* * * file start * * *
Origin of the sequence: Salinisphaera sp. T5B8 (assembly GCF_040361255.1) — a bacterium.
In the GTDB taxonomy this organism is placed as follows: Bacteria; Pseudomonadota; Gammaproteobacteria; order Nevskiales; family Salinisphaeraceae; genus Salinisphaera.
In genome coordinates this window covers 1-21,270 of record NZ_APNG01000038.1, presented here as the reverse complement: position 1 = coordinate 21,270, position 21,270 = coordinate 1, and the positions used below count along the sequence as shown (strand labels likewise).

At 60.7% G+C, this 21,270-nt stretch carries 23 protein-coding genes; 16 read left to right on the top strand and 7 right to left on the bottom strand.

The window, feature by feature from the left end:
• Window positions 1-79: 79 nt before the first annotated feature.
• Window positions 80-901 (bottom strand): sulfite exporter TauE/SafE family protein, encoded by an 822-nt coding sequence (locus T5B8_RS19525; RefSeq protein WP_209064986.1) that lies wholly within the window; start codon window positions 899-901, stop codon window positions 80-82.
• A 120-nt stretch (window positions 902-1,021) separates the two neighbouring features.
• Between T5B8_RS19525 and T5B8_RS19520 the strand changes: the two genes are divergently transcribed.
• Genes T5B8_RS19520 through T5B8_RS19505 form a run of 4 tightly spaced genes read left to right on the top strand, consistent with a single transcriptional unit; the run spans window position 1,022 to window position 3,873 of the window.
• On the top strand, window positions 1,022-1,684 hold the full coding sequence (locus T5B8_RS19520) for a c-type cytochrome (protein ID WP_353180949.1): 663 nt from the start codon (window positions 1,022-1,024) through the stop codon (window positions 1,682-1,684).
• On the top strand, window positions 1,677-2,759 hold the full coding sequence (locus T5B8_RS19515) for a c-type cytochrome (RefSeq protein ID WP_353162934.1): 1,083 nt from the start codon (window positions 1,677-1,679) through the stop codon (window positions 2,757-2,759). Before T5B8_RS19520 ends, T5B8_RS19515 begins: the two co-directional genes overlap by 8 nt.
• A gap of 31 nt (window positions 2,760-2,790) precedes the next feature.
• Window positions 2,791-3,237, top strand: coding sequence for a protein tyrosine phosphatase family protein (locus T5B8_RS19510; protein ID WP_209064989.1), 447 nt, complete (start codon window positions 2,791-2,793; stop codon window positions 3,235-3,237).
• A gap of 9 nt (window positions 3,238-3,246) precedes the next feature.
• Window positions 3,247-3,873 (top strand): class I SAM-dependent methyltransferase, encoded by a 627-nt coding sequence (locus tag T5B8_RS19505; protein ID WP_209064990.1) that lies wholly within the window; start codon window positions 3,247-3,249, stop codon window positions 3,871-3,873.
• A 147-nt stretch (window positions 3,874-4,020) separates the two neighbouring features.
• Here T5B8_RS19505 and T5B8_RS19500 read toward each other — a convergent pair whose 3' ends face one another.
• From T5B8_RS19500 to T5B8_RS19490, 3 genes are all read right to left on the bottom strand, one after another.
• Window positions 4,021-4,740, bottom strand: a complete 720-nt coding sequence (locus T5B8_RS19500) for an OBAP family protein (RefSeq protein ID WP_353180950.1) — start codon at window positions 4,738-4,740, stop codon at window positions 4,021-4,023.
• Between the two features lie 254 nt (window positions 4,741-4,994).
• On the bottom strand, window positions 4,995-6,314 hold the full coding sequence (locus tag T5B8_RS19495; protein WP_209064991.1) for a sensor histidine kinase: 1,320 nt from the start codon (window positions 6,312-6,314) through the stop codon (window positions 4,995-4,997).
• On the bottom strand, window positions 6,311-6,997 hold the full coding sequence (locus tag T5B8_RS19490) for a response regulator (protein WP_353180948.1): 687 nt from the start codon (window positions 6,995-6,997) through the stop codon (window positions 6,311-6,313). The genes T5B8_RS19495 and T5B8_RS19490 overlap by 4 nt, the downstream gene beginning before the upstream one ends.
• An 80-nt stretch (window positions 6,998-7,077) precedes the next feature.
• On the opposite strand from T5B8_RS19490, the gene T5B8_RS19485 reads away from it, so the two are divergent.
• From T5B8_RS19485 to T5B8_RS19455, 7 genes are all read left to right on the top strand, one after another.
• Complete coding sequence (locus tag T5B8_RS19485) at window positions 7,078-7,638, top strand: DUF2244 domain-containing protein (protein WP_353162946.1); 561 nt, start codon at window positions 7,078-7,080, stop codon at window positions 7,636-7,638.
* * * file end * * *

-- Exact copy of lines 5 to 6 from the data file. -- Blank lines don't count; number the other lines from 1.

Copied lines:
The window, feature by feature from the left end:
• Window positions 1-79: 79 nt before the first annotated feature.